News Release

Control over friction, from small to large scales

Peer-Reviewed Publication

Universiteit van Amsterdam

Friction between a silicon ball and silicon wafer


The friction between a silicon ball and silicon wafer was measured in the experimental set-up shown on the left. The new research demonstrates that there is a direct relation between two effects: the number of chemical silicon-oxygen-silicon (Si-O-Si) bonds forming between the two surfaces at small scales on the one hand, and the friction force measured at large scales on the other. Image by Liang Peng.

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Credit: Laing Peng

Friction is hard to predict and control, especially since surfaces that come in contact are rarely perfectly flat. New experiments demonstrate that the amount of friction between two silicon surfaces, even at large scales, is determined by the forming and rupturing of microscopic chemical bonds between them. This makes it possible to control the amount of friction using surface chemistry techniques. The new results are published in Physical Review Letters.

“There is a lack of quantitative understanding of friction, despite its crucial role in tackling challenges as diverse as predicting earthquakes and reducing energy consumption in mechanical devices,” says PhD researcher Liang Peng, who conducted the research project. This is no small matter: friction is estimated to be responsible for more than 20% of our global energy consumption. Controlling friction in machinery is also important for reducing material wear and increasing positioning precision.

Peng worked together with other researchers of the Institute of Physics and the Van ‘t Hoff Institute of Molecular Sciences at the University of Amsterdam as well as the Advanced Research Center for Nanolithography (ARCNL). The research is part of an ongoing collaboration to investigate how large-scale friction emerges at a microscopic level.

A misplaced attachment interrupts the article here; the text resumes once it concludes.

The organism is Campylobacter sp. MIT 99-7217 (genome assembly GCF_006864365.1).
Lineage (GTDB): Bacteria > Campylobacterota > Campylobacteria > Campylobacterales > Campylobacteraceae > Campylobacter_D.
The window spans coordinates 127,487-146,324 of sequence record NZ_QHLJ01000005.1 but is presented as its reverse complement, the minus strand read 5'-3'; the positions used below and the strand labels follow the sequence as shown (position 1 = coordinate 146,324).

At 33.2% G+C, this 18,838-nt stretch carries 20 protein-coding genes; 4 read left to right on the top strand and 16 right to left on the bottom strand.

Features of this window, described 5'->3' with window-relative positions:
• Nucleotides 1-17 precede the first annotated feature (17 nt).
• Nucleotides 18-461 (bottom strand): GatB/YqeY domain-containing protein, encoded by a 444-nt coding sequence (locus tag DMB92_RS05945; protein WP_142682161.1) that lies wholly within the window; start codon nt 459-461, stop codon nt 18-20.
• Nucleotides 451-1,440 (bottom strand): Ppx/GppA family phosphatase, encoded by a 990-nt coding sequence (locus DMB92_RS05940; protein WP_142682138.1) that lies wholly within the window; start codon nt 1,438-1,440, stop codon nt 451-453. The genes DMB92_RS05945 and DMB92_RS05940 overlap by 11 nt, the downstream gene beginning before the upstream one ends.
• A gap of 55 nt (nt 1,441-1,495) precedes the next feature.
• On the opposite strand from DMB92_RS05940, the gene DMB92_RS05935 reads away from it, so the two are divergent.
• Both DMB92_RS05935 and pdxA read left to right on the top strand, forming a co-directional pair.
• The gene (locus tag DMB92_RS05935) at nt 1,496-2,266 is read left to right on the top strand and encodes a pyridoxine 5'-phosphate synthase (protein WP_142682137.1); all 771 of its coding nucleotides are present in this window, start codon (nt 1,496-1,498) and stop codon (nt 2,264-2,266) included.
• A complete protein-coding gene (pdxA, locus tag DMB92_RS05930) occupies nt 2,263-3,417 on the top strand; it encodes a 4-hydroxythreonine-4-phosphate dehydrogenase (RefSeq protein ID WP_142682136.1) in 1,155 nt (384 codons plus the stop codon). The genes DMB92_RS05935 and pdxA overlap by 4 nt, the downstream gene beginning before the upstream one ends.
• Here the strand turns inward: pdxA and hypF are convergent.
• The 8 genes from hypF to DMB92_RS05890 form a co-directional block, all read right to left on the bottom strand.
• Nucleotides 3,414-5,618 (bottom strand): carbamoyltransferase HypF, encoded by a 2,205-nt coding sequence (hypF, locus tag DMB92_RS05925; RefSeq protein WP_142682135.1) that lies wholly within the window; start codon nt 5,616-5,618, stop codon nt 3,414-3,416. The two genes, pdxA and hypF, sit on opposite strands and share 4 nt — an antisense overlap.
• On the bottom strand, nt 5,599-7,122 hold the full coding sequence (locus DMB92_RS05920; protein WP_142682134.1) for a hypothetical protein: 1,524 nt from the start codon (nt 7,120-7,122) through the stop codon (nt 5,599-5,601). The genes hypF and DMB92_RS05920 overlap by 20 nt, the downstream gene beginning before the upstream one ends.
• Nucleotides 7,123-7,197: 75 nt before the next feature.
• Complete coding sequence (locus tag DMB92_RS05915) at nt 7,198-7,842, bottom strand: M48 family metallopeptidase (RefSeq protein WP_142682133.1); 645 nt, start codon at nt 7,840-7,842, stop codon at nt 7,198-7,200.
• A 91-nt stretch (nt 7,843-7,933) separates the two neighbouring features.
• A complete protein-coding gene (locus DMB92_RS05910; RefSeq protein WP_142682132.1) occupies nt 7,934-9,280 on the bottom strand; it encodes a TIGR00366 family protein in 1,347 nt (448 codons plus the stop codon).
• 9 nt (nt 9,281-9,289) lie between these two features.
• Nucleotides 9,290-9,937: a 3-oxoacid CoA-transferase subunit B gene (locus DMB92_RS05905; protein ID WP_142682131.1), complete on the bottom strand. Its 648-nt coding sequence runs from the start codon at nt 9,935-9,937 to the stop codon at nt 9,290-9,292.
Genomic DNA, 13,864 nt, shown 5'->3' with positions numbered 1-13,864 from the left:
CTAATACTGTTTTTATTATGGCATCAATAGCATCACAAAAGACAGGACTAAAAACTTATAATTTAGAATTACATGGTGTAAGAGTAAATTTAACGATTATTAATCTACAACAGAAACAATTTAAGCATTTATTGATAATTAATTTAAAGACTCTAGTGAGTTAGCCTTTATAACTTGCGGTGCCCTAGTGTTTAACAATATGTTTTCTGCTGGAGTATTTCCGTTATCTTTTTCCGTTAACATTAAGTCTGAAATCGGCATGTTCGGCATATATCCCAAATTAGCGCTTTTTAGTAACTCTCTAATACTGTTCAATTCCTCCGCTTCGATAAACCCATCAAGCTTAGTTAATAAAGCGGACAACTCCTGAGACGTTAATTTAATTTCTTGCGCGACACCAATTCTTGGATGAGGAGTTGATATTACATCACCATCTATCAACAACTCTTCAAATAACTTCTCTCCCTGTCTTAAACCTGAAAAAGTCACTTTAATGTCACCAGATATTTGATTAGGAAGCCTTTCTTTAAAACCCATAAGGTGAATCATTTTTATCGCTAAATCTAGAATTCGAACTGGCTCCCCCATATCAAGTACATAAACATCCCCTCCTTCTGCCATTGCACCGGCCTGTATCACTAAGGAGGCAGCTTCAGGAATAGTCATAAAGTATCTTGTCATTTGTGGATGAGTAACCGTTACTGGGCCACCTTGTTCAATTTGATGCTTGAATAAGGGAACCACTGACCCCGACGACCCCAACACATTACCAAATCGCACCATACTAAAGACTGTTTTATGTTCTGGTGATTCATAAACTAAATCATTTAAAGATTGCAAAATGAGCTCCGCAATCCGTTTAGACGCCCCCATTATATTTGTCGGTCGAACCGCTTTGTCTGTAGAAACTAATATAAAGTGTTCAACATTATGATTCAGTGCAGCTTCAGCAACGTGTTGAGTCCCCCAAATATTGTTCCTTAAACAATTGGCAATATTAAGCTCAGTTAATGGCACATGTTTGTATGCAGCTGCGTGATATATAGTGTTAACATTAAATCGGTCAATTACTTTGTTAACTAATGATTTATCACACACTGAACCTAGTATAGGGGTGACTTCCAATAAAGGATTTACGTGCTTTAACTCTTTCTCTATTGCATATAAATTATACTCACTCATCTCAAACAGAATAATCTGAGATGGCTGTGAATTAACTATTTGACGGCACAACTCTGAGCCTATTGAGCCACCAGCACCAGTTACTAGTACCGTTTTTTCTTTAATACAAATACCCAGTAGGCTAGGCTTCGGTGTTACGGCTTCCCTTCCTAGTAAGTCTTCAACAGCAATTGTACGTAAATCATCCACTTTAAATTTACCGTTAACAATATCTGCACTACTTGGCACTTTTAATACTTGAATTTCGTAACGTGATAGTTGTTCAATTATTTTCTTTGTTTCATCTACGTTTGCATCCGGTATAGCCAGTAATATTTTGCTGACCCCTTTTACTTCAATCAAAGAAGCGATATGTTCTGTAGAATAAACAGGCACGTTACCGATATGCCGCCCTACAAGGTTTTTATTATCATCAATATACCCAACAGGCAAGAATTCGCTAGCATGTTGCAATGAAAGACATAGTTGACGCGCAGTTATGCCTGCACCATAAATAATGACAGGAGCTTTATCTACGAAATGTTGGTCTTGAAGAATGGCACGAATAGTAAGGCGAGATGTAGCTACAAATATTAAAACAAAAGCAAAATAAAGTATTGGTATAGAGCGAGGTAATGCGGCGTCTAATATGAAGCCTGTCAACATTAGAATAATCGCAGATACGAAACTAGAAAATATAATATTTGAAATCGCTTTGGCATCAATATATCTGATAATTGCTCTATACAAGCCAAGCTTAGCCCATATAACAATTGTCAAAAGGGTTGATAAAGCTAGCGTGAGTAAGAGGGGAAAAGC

In recent years, new research methods have allowed researchers to zoom in to what exactly happens when two surfaces make contact and slide over one another. Crucially, surfaces are never perfectly smooth. At the scale of a nanometre, one-billionth the size of a metre, they look like mountainous landscapes with pronounced peaks and valleys. Previous experiments and numerical simulations have demonstrated that at this small scale, friction is largely determined by the formation and rupturing of bonds between surface atoms. This is affected not just by the roughness of the sliding surfaces, but also by which atoms or molecules (such as water) are present at the interface.

“We decided to extend and apply these nanofriction mechanisms to larger, industrially relevant scales,” explains Peng. Using a special instrument called a rheometer, the researchers studied how the amount of friction between a relatively rough silicon ball and a smooth silicon wafer depends on the density of microscopic chemical bonds at the interface. Silicon, with chemical symbol Si, is a particularly interesting material to study thanks to its widespread use in the semiconductor industry. Its abundance in the Earth’s crust also makes it relevant to the study of earthquakes.

After cleaning the surfaces of contaminants, the researchers discovered that much less force is needed to slide the ball over the wafer – in other words, there is less friction – when the surfaces are dried for longer in pure nitrogen gas. Further experiments showed what happens at the level of atoms: longer drying reduces the number of hydroxyl (OH) groups exposed at the silicon surface. When brought into contact with another silicon surface, the presence of these groups results in the formation of silicon-oxygen-silicon (Si-O-Si) bonds between the two surfaces.

The research demonstrates that there is a striking relation between the friction force measured at large scales and the density of microscopic Si-OH groups present on the two silicon surfaces before contact, which controls the number of Si-O-Si bonds made during contact. The density of these chemical bonds is regulated by setting the length of time for which the cleaned surfaces are dried. Excitingly, this means that it is possible to predict and control the friction force between silicon surfaces.

“Our result is quite remarkable because it demonstrates a quantitative understanding of macroscopic friction from first principles. Our findings can thus bridge the knowledge gap that hampers understanding-based control over friction,” concludes Liang.

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